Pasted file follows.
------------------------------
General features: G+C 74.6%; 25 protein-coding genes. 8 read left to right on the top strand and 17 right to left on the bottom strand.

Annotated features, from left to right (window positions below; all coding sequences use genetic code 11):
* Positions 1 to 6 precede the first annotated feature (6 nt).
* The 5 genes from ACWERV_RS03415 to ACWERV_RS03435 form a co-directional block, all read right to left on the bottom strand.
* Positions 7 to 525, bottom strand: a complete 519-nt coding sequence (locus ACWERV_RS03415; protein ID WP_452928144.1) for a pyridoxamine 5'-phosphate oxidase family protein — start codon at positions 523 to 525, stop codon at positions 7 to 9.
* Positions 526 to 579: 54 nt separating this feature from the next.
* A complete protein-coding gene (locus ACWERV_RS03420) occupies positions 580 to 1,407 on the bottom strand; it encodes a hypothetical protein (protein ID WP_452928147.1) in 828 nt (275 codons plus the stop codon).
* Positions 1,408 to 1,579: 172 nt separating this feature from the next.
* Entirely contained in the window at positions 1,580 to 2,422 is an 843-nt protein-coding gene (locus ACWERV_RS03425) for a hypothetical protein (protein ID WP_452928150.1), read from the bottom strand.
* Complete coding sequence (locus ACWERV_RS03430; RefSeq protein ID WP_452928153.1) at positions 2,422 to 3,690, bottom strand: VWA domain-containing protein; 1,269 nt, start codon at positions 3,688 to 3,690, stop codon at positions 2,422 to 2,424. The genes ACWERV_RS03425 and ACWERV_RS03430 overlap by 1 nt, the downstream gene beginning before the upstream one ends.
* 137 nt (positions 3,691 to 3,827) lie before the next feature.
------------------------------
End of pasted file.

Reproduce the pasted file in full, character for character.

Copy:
General features: G+C 74.6%; 25 protein-coding genes. 8 read left to right on the top strand and 17 right to left on the bottom strand.

Annotated features, from left to right (window positions below; all coding sequences use genetic code 11):
* Positions 1 to 6 precede the first annotated feature (6 nt).
* The 5 genes from ACWERV_RS03415 to ACWERV_RS03435 form a co-directional block, all read right to left on the bottom strand.
* Positions 7 to 525, bottom strand: a complete 519-nt coding sequence (locus ACWERV_RS03415; protein ID WP_452928144.1) for a pyridoxamine 5'-phosphate oxidase family protein — start codon at positions 523 to 525, stop codon at positions 7 to 9.
* Positions 526 to 579: 54 nt separating this feature from the next.
* A complete protein-coding gene (locus ACWERV_RS03420) occupies positions 580 to 1,407 on the bottom strand; it encodes a hypothetical protein (protein ID WP_452928147.1) in 828 nt (275 codons plus the stop codon).
* Positions 1,408 to 1,579: 172 nt separating this feature from the next.
* Entirely contained in the window at positions 1,580 to 2,422 is an 843-nt protein-coding gene (locus ACWERV_RS03425) for a hypothetical protein (protein ID WP_452928150.1), read from the bottom strand.
* Complete coding sequence (locus ACWERV_RS03430; RefSeq protein ID WP_452928153.1) at positions 2,422 to 3,690, bottom strand: VWA domain-containing protein; 1,269 nt, start codon at positions 3,688 to 3,690, stop codon at positions 2,422 to 2,424. The genes ACWERV_RS03425 and ACWERV_RS03430 overlap by 1 nt, the downstream gene beginning before the upstream one ends.
* 137 nt (positions 3,691 to 3,827) lie before the next feature.